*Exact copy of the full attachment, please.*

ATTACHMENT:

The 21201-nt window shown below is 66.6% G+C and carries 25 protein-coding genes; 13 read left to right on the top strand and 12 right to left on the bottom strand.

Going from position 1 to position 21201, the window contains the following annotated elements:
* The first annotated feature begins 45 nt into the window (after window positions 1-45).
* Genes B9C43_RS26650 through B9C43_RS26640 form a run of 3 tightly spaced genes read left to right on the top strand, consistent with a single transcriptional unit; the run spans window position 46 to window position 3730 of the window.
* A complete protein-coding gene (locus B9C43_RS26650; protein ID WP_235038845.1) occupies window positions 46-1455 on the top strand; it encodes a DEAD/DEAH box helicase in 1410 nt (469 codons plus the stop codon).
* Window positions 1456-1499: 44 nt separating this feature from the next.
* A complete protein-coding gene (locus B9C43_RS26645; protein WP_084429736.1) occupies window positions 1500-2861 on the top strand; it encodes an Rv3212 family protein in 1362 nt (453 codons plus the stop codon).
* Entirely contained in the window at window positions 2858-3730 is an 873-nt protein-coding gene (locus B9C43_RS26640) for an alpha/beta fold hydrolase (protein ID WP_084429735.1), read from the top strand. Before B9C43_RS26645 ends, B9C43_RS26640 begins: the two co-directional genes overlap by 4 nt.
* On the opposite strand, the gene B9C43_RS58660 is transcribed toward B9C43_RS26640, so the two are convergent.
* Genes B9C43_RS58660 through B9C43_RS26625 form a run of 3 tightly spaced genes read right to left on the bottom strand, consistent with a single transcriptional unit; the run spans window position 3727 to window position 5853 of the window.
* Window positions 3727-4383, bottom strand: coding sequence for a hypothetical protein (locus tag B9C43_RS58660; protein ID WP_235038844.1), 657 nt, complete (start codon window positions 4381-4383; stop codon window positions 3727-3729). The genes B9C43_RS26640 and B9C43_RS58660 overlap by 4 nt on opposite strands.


The 21201-nt window shown below is 66.6% G+C and carries 25 protein-coding genes; 13 read left to right on the top strand and 12 right to left on the bottom strand.

Going from position 1 to position 21201, the window contains the following annotated elements:
* The first annotated feature begins 45 nt into the window (after window positions 1-45).
* Genes B9C43_RS26650 through B9C43_RS26640 form a run of 3 tightly spaced genes read left to right on the top strand, consistent with a single transcriptional unit; the run spans window position 46 to window position 3730 of the window.
* A complete protein-coding gene (locus B9C43_RS26650; protein ID WP_235038845.1) occupies window positions 46-1455 on the top strand; it encodes a DEAD/DEAH box helicase in 1410 nt (469 codons plus the stop codon).
* Window positions 1456-1499: 44 nt separating this feature from the next.
* A complete protein-coding gene (locus B9C43_RS26645; protein WP_084429736.1) occupies window positions 1500-2861 on the top strand; it encodes an Rv3212 family protein in 1362 nt (453 codons plus the stop codon).
* Entirely contained in the window at window positions 2858-3730 is an 873-nt protein-coding gene (locus B9C43_RS26640) for an alpha/beta fold hydrolase (protein ID WP_084429735.1), read from the top strand. Before B9C43_RS26645 ends, B9C43_RS26640 begins: the two co-directional genes overlap by 4 nt.
* On the opposite strand, the gene B9C43_RS58660 is transcribed toward B9C43_RS26640, so the two are convergent.
* Genes B9C43_RS58660 through B9C43_RS26625 form a run of 3 tightly spaced genes read right to left on the bottom strand, consistent with a single transcriptional unit; the run spans window position 3727 to window position 5853 of the window.
* Window positions 3727-4383, bottom strand: coding sequence for a hypothetical protein (locus tag B9C43_RS58660; protein ID WP_235038844.1), 657 nt, complete (start codon window positions 4381-4383; stop codon window positions 3727-3729). The genes B9C43_RS26640 and B9C43_RS58660 overlap by 4 nt on opposite strands.